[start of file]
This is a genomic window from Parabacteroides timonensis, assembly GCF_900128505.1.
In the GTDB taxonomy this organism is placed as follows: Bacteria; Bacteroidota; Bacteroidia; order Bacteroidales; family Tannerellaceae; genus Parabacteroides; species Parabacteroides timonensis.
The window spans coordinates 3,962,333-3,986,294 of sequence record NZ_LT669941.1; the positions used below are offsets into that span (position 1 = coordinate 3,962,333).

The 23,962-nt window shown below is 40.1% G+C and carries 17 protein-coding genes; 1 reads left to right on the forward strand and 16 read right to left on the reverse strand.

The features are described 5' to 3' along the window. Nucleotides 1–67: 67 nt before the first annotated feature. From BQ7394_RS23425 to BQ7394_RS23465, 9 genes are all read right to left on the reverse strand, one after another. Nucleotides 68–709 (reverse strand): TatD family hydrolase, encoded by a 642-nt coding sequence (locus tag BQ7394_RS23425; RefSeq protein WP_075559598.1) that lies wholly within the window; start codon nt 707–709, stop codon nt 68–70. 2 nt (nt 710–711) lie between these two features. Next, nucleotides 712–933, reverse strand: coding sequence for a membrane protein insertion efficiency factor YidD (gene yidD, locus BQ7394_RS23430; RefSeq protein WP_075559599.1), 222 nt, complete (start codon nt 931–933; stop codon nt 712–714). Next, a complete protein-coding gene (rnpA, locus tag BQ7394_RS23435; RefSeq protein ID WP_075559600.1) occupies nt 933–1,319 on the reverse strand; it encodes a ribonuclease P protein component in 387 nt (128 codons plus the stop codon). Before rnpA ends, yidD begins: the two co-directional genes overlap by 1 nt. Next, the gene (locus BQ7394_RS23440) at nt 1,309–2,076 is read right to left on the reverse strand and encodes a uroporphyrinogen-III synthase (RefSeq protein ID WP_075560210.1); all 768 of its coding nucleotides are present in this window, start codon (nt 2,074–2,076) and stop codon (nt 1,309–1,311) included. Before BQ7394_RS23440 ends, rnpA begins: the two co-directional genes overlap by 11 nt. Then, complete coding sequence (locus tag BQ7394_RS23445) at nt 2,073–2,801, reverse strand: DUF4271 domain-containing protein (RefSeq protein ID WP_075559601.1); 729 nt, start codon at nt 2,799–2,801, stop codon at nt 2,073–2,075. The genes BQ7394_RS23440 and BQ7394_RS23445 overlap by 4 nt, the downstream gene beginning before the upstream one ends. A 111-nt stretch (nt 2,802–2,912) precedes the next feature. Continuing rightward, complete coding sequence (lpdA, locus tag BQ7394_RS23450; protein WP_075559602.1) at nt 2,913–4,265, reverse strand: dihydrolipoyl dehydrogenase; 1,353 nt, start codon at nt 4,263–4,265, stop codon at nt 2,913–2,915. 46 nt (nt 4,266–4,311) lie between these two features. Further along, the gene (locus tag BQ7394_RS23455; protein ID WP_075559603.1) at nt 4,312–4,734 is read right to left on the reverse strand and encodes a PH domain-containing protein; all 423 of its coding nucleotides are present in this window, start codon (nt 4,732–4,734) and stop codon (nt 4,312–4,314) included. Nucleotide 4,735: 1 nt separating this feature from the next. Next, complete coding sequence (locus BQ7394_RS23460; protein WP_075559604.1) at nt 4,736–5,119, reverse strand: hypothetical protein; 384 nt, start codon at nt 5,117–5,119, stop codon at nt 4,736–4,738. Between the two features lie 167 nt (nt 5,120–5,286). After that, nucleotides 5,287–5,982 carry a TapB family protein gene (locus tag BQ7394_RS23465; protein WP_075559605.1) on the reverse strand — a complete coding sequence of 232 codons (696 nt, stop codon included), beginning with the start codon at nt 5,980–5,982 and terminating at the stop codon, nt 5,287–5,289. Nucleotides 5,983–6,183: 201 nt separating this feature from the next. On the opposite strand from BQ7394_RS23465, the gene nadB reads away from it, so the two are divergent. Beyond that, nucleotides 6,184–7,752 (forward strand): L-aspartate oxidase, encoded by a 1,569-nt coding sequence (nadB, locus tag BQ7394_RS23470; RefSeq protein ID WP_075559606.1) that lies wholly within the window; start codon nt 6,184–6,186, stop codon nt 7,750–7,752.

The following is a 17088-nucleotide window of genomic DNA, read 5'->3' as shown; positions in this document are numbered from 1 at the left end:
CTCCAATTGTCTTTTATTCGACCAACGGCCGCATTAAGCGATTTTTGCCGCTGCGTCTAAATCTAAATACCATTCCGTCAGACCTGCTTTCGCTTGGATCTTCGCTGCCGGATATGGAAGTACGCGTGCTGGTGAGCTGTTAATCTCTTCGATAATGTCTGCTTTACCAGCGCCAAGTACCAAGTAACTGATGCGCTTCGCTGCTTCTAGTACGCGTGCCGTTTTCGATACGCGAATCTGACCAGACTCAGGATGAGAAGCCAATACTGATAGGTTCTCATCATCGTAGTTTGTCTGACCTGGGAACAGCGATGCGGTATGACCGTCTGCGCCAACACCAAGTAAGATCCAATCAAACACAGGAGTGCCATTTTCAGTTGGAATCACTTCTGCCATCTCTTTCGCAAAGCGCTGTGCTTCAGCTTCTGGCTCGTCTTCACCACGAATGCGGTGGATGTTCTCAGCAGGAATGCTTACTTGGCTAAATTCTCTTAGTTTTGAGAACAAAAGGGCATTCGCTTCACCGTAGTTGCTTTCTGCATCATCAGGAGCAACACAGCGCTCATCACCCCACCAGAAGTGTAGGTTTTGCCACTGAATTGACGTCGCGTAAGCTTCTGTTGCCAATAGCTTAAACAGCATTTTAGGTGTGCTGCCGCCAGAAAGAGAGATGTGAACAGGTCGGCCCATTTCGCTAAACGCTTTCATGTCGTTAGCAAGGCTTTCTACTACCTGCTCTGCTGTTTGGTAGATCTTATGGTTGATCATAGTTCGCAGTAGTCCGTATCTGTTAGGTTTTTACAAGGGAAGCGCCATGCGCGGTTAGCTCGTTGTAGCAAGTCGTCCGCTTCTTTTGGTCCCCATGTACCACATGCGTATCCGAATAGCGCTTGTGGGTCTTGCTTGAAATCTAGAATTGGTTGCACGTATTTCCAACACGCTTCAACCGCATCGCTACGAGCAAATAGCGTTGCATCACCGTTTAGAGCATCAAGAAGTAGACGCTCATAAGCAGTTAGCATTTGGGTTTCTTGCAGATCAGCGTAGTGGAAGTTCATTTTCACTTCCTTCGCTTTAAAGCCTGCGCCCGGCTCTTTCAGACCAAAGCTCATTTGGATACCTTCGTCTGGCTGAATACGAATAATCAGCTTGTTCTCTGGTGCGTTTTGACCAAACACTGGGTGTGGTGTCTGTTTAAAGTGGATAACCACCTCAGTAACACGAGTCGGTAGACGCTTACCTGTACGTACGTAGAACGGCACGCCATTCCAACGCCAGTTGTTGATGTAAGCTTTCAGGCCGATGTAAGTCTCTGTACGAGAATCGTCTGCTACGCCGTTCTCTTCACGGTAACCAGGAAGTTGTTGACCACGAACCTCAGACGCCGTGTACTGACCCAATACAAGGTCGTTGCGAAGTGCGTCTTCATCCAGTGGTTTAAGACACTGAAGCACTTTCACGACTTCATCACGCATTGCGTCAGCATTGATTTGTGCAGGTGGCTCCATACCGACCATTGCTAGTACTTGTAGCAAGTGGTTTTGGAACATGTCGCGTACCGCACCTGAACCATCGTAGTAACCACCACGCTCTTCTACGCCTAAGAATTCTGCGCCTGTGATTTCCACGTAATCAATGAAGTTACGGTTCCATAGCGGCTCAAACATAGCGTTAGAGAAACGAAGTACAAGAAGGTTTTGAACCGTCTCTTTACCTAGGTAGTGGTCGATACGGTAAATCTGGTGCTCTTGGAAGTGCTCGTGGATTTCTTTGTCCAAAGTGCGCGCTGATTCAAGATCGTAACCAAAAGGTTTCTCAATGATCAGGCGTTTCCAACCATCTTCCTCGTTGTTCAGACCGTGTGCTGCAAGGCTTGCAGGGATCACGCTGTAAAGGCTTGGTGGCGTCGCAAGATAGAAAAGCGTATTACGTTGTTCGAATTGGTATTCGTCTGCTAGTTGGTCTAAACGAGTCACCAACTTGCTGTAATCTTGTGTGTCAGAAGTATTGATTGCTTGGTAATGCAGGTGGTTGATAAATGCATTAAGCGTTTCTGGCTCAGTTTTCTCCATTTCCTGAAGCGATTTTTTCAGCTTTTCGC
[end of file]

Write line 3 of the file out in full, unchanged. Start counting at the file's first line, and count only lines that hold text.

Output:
The window spans coordinates 3,962,333-3,986,294 of sequence record NZ_LT669941.1; the positions used below are offsets into that span (position 1 = coordinate 3,962,333).